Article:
Special mention is given NGR-TNF, the result of the conjugation of this CNGRC peptide to the N-terminus of tumor necrosis factor α (TNF). This conjugate (named NRG-TNF) is currently being tested in Phase II clinical studies. Not only has this drug improved anti-tumor activity but the administration of only picograms of this complex (but not of TNF alone) exerts synergistic antitumor effects with various chemotherapeutic agents, such as doxorubicin, melphalan, cisplatin, paclitaxel and gemcitabine. The modus operandi of NGR-TNF is through the alteration of drug-penetrating barriers [31,32,33,34,35]. The biologic activity of other cytokines and anti-angiogenic molecules, such as IFNγ, IFNα2a, endostatin and tumstatin fragment has been improved by coupling to NGR peptides [36,37,38,39]. Targeted delivery of ultra-low doses (picogram range) of a recombinant IFNγ-CNGRC conjugate (IFNγ-NGR) to tumor vasculature overcomes major counter regulatory mechanisms and delays tumor growth in mice [39].
Bieker et al. [40] recently generated the fusion protein tTNF-NGR (the extracellular domain of tissue factor (truncated tissue factor, tTNF) and the peptide GNGRAHA, that contains the NGR motif), which targets tumor endothelial cells. tTNF-NGR inhibits tumor growth in mice by thrombotic occlusion of tumor vessels without any major side effects. It has also been reported to inhibit tumor perfusion in the first patients treated with this molecule [40]. With all these examples, NGR-containing peptides provide a good tool for tumor targeting of drugs and drug delivery systems.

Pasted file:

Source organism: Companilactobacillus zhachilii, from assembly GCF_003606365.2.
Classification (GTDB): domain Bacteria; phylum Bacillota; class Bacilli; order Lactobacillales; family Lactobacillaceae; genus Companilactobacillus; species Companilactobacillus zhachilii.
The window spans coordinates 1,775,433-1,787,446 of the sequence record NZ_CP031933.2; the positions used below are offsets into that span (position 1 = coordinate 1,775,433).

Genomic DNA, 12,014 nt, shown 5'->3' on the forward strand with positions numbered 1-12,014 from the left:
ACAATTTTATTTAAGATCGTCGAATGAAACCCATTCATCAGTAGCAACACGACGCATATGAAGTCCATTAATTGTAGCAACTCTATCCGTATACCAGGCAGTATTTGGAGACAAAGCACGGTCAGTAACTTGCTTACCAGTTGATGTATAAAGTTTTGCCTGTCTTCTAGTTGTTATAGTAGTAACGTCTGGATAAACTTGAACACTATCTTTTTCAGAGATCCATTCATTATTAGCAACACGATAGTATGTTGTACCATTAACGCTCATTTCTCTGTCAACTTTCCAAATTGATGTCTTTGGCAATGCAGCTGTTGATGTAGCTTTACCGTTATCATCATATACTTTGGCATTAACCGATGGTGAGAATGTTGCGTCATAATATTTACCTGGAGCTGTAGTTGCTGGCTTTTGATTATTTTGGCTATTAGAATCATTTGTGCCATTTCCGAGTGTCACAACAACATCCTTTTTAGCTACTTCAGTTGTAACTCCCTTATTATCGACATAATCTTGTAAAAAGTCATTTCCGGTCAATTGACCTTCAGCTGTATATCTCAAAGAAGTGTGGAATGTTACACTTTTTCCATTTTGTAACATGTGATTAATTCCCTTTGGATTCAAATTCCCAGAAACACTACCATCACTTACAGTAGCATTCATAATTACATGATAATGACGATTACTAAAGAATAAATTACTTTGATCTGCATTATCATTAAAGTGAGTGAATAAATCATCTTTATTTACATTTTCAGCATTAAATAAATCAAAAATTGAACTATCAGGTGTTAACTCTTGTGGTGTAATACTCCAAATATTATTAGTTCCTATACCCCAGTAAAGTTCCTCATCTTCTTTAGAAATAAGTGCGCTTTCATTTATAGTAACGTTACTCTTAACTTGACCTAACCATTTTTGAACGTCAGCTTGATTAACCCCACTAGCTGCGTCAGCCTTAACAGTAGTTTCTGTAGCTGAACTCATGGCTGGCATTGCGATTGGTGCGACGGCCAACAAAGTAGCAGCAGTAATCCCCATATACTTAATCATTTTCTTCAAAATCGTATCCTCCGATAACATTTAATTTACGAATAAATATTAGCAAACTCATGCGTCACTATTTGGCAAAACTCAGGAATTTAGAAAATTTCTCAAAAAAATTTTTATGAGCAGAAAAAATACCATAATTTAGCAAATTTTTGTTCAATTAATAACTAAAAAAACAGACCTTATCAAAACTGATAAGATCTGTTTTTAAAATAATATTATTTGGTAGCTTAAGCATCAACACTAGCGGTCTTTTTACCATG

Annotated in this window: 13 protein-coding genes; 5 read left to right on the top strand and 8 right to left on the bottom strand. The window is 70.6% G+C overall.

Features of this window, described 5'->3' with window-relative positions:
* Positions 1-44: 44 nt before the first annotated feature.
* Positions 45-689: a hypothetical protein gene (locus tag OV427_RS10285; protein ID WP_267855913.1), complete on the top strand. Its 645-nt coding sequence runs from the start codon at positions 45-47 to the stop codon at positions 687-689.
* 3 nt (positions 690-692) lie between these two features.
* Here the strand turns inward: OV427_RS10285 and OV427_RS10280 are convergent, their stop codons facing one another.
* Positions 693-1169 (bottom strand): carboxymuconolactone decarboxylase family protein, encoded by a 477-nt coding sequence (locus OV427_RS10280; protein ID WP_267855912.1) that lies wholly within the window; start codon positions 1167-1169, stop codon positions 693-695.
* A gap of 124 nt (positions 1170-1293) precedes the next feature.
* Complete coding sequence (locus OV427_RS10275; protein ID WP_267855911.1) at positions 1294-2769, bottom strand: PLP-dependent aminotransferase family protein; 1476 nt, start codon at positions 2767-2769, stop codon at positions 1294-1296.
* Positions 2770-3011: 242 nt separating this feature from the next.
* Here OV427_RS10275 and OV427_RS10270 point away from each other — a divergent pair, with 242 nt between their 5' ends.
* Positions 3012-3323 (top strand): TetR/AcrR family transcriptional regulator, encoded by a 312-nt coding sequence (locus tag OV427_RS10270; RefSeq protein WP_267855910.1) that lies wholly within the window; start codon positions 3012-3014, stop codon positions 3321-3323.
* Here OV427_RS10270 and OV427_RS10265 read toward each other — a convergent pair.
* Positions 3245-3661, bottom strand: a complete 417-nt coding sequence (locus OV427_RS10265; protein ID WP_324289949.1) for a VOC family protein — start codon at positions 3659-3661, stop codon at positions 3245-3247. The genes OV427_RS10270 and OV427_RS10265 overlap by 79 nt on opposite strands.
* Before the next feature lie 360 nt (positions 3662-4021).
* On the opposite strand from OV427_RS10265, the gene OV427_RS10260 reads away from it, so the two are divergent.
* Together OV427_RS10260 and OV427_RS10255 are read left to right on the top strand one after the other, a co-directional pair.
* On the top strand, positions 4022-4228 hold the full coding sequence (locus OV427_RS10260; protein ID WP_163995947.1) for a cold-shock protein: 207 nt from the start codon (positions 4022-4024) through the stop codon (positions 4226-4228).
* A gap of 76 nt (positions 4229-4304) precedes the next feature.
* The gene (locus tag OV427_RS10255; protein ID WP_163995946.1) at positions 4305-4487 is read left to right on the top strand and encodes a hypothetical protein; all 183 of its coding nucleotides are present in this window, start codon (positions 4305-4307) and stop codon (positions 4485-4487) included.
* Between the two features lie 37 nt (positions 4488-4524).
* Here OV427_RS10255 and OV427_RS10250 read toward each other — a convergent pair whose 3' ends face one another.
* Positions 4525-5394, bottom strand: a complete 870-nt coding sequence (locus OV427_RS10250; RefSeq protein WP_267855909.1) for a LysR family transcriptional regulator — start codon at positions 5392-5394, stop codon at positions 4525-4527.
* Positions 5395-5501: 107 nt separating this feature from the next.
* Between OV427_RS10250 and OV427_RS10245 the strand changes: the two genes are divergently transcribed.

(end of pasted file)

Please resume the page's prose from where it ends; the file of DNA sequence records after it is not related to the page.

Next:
F3 peptide is a 31 amino acid sequence derived from the nuclear protein high mobility group (HMG) protein 2 (HMGN2) [41]. HMGN2 is a highly conserved nucleosomal protein thought to be involved in unfolding higher-order chromatin structure and facilitating the transcriptional activation of mammalian genes [42]. The authors of the following work aimed to find markers shared by tumor vasculature and endothelial progenitor cells in the bone marrow. To do so they screened cDNA libraries displayed on phages, first on bone marrow cells ex vivo and then in tumor-bearing mice in vivo. F3 accumulates in the nuclei of tumor endothelial cells and tumor cells and has the capacity to carrying a cargo to the nuclei of the target cells. It recognizes a minor population of progenitor cell-like bone marrow cells, and it also binds to endothelial cells in tumors [41]. In addition, F3 appears to recognize a variety of tumor types; it binds not only the bone marrow subpopulation and tumor endothelial cells, but also systemically injected F3 recognizes a minor population in healthy skin and the gut. This peptide may be useful in targeting therapeutic agents into tumors. Furthermore, the capacity of F3 to carry a cargo into the cell nucleus makes it a promising tool for drug targeting applications, as multiple anti-cancer drugs exert their effect in the nucleus [41,43].